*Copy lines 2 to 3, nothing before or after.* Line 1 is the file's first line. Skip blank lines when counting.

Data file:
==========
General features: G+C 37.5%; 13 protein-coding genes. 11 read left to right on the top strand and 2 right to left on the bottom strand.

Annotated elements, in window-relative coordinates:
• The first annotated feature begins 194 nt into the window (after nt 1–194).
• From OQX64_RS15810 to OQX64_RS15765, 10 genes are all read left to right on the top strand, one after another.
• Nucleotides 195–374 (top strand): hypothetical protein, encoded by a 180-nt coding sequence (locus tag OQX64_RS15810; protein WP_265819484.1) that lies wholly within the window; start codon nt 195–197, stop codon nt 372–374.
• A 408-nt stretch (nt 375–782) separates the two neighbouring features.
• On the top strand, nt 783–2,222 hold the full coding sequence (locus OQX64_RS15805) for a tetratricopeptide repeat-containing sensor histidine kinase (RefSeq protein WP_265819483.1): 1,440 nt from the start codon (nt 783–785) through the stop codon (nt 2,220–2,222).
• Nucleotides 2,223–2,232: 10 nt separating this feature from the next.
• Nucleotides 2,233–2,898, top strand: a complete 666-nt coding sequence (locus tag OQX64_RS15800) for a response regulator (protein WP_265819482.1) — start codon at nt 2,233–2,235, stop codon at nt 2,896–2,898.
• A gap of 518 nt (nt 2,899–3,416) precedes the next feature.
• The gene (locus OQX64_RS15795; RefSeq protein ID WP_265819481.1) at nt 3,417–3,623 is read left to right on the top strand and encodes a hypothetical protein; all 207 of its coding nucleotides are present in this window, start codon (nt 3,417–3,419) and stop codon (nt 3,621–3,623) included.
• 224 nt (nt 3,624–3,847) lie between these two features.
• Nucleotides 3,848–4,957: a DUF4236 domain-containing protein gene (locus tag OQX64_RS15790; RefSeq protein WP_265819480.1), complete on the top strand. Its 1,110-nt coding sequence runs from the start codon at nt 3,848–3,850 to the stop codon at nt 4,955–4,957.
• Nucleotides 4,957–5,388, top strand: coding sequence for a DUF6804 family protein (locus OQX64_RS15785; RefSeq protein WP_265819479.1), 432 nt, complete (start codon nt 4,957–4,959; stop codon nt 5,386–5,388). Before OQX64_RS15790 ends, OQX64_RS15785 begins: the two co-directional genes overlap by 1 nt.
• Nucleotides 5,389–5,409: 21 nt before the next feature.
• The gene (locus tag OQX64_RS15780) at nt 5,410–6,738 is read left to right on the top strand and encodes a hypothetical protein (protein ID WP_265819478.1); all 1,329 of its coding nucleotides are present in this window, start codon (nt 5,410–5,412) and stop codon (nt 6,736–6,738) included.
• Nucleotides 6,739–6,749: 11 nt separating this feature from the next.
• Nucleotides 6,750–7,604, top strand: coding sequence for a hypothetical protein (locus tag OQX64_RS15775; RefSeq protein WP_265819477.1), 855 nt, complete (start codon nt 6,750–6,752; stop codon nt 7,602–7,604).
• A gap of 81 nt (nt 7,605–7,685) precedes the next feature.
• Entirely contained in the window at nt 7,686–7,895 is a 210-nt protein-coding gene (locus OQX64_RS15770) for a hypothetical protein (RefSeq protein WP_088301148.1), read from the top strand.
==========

Annotated elements, in window-relative coordinates:
• The first annotated feature begins 194 nt into the window (after nt 1–194).